Cutter- a fast-sailing, fore-and-aft rigged, single-masted ship usually setting double headsails. Used for patrol and dispatch services. Ship of choice for English smugglers during the 18th century. Largest were up to 150 tons burden and could carry up to 12 guns. Also a clinker-built ship’s boat used for travel between ship and shore.

Dhow- a lateen-rigged sailing ship from the Middle East. Early dhows were usually shell-first construction. Come in several types depending on their hull shape. A ghanjah was a large 2-3 masted ship with a curved stem and a long sloping and often ornately carved transom from India. A baglah was a traditional 2-masted deep sea dhow with a transom usually having 5 windows and a poop deck similar to galleons and caravels. The smaller battil featured a long stem topped by a large, club-shaped stemhead and a sternpost decorated with cowrie shells and leather. The much smaller badan was a single-masted shallow draught used for fishing and oyster diving. Other large seagoing dhows were the double-ended boom with its large stem pointing to the heavens and a bowsprit flying a jib and the sambuk.

Dogger- a 2-masted fishing ship resembling a ketch.

Down Easter- a square-rigged merchant ship combining large carrying capacity with a relatively sharp hull. Built in Maine during the late 19th century.

Dromon- a medium-sized, fast-sailing Mediterranean galley armed with Greek fire for burning enemy ships.

East Indiaman- a large and heavily armed European merchant ship used for trade in the East Indies.

Felucca- a narrow, swift, and lateen-rigged sailing ship used on the Nile and Mediterranean.

Fifth Rate- a sailing warship with 32-44 guns.

Fireship- a ship or boat deliberately set on fire and steered to collide with a large enemy ship in order to set it on fire and destroy it. Often used in the 17th century to finish off disabled enemy ships.

First Rate- a sailing “ship of the line” warship with 100 or more guns on 3 gun decks.

Flagship- a sailing warship carrying the Admiral (or fleet commander) and his flag. Normally the most powerful ship in a squadron or fleet.

Fluyt- a classic 3-masted square-rigged merchant ship from the 17th and 18th century. Invented by the Dutch as an economical operation with carrying the largest cargo and smallest crew possible. Had a wide balloon-like hull rounding at the stem and bow as well as a very narrow, high stern. Due to being lightly armed, it was very ill-suited for dealing with pirates, privateers, or any other armed opposition.

Fourth Rate- a sailing “ship of the line” warship with 50-60 guns on 2 gun decks.

Frigate- a 3-masted sailing warship with 2 full decks but only one gun deck. Armed between 30-40 guns mostly on the gun deck and possibly some on the quarter deck and forecastle. Used in the 18th and 19th centuries as reconnaissance as well as myriad of other duties. Term was synonymous with warship in the 16th and 17th centuries.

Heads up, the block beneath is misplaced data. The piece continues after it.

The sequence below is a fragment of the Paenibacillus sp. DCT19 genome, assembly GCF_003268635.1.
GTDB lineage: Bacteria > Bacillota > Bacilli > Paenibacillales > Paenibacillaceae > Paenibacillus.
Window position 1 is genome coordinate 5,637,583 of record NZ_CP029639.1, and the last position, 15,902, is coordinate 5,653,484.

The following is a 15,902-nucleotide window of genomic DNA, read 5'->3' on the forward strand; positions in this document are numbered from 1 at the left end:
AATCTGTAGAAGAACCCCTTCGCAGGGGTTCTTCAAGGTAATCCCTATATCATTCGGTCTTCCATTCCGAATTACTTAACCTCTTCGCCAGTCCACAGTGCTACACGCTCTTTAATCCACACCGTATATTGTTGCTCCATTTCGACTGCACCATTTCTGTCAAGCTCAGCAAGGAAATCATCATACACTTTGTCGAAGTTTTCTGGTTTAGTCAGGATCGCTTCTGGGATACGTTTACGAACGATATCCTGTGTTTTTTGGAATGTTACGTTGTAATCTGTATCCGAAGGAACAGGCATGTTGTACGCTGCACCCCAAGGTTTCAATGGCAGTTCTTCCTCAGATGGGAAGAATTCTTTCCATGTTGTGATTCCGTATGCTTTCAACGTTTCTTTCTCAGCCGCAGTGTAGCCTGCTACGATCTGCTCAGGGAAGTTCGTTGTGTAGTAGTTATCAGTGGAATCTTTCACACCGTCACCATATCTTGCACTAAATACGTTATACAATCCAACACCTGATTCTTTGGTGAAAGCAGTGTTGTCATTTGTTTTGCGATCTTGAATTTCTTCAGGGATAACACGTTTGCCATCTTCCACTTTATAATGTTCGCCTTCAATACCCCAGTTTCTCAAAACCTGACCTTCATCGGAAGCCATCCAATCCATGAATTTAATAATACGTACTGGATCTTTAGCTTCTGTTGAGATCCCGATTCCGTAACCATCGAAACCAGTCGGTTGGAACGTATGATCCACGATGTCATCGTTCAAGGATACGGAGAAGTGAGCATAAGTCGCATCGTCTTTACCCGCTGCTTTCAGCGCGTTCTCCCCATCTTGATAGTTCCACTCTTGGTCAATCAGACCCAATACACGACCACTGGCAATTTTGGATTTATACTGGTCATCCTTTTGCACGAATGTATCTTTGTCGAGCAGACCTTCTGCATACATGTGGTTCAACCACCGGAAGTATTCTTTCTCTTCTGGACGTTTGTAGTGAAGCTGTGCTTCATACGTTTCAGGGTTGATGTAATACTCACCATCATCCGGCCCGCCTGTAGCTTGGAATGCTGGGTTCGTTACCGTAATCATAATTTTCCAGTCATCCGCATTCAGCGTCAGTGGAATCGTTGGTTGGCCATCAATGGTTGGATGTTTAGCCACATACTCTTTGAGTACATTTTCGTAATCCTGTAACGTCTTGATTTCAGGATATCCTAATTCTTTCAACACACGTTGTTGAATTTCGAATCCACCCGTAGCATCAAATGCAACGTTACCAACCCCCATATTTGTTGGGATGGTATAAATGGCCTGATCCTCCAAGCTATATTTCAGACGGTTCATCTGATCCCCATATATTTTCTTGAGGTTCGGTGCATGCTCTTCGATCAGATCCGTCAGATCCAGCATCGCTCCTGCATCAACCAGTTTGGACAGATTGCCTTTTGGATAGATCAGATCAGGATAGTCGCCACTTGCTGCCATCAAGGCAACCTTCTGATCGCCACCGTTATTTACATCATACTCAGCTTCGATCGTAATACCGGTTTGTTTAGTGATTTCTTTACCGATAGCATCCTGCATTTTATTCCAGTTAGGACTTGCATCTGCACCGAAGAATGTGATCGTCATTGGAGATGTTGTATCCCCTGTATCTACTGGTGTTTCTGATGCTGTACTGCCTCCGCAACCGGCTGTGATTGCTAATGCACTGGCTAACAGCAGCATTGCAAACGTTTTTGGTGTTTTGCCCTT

Fully-Rigged Ship- a ship with 3 or more square-rigged masts.

Galeas- a 2-3 masted Scandinavian merchant ship from the 18th and 19th centuries, developed from the Dutch galjoot but with a square stern.

Galjoot- a fast sailing draught Dutch ship. Often used as a coastal merchant ship from the 17th and 18th centuries. Had a rounded stern and bow. Though thought of as a 1 ½ masted small ship, some were as large as 700 tons and had a full 3-masted rig. Also occasionally used as bomb vessels due to its stability and durability.

Gallea- a large, 3-masted galley/galleon hybrid of the 16th and 17th centuries that used both sails and oars. Derived from earlier galleys, it was a very powerful warship of its day, very successful at the 1571 Battle of Lepanto.

Galleon- a square-rigged, 3-4 masted sailing ship from the 16th to the 18th centuries. While most often identified with the Spanish and Portuguese, many other European nations used it.

Galley- an oared fighting ship in the Mediterranean used many centuries BCE until well into the 18th century. Also used in the Baltic and many other northern European nations, but not to such extent. A scaloccio galley was rowed by groups of 3-7 men on a bench pulling a single oar. An ala sensible galley was rowed by a single rower per oar, sometimes 2-3 on a bench. Top galley speed with full oar was usually estimated at 7-8 knots.

Galliot- a light and fast Mediterranean galley.

Ghost Ship- either a ship appearing as a ghostly apparition or one found floating at sea with no sign of the crew.

Gig- a 2-masted coastal vessel carrying lugsails. Or a wide-beamed 18th century ship’s boat often reserved for the captain.

Hermaphrodite Brig- a 2-masted ship with a square-rigged foremast and a fore-and-aft-rigged mainmast. Has a square topsail on the mainmast.

Hooker- a single to 3 masted coastal fishing ship similar to a smack but with square sails on the mainmast. Can also be slang for an outdated, obsolete, unwieldly, or just plain ugly ship.

Hoy- a single to 3 masted coastal merchant and fishing ship from the 17th and 18th centuries.

Hulk- a medieval ship with plank ends parallel to the stern and sternposts. Or a ship that’s fallen into disuse or is used in a static role like in a sheer hulk or a prison hulk.

Jaght- a 3-masted, lightly armed, and speed-built Dutch merchant ship from the 17th century. Often used in convoys to and from the East Indies as well as for exploration voyages. Usually slightly large than the fluyt.

Jagt- a single-masted Scandinavian inland and coastal merchant ship from the 17th to 19th centuries.